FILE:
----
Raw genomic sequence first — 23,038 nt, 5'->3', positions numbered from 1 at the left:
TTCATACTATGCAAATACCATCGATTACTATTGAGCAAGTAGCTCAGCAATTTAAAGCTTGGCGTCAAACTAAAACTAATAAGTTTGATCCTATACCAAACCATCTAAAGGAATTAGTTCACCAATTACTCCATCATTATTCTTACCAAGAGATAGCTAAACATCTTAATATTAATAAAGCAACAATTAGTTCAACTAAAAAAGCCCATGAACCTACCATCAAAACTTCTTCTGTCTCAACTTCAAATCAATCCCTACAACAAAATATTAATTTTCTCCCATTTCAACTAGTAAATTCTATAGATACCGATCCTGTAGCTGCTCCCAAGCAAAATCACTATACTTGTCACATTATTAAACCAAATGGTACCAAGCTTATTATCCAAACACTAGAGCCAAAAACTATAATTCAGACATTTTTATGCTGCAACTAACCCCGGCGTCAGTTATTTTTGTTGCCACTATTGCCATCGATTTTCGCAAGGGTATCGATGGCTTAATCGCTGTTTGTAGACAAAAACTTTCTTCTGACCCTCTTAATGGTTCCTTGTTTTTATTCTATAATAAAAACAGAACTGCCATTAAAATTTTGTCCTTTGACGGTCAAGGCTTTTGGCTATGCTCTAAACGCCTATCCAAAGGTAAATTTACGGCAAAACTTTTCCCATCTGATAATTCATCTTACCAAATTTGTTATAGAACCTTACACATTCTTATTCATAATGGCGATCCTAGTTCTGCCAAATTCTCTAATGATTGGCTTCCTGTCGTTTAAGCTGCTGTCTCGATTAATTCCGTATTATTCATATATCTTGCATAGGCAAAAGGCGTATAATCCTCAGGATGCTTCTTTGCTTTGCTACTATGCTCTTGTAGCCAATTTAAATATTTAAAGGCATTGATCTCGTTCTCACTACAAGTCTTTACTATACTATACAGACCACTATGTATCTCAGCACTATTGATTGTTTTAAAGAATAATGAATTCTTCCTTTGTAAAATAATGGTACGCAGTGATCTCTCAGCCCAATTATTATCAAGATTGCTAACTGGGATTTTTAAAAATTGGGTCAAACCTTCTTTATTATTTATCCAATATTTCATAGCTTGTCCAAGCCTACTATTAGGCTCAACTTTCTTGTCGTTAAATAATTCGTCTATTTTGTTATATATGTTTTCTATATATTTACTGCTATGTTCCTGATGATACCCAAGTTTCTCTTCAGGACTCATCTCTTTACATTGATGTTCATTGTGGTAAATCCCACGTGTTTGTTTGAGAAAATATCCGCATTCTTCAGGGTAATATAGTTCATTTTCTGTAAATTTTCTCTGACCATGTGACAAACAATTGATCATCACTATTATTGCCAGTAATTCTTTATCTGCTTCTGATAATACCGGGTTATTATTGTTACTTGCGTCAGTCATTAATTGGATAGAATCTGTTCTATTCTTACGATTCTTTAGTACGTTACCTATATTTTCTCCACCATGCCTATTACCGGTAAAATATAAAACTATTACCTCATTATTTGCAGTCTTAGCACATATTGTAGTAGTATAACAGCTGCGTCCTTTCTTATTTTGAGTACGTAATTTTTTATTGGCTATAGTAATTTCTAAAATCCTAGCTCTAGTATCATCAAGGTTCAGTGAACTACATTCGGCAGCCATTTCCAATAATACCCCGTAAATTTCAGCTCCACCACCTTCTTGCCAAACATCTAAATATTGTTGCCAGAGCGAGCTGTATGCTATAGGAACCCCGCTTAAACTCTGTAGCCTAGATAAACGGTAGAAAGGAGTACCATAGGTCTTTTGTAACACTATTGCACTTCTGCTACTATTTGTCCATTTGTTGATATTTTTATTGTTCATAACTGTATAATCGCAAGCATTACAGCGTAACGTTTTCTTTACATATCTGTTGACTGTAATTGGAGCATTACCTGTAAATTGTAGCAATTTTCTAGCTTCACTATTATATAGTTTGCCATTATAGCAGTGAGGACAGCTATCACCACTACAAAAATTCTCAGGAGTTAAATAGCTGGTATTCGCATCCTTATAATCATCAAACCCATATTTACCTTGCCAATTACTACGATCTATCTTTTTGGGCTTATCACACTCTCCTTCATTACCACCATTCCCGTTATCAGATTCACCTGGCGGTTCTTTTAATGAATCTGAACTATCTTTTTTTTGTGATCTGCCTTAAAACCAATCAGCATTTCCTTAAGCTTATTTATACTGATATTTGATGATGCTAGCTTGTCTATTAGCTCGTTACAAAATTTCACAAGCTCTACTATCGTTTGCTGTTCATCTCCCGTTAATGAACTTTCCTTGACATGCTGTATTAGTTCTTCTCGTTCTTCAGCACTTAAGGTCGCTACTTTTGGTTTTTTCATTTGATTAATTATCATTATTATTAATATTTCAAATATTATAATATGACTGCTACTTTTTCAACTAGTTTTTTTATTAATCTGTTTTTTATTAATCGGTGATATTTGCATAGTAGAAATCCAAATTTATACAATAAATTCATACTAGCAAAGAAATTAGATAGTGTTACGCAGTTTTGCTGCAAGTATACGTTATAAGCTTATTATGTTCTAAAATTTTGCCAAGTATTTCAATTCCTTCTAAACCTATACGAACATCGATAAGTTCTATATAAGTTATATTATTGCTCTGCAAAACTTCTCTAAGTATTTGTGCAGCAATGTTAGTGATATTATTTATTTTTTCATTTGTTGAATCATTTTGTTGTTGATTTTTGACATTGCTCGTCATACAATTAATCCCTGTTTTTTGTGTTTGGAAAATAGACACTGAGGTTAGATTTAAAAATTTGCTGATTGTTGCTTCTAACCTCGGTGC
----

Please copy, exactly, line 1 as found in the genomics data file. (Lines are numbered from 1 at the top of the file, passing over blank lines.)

Raw genomic sequence first — 23,038 nt, 5'->3', positions numbered from 1 at the left: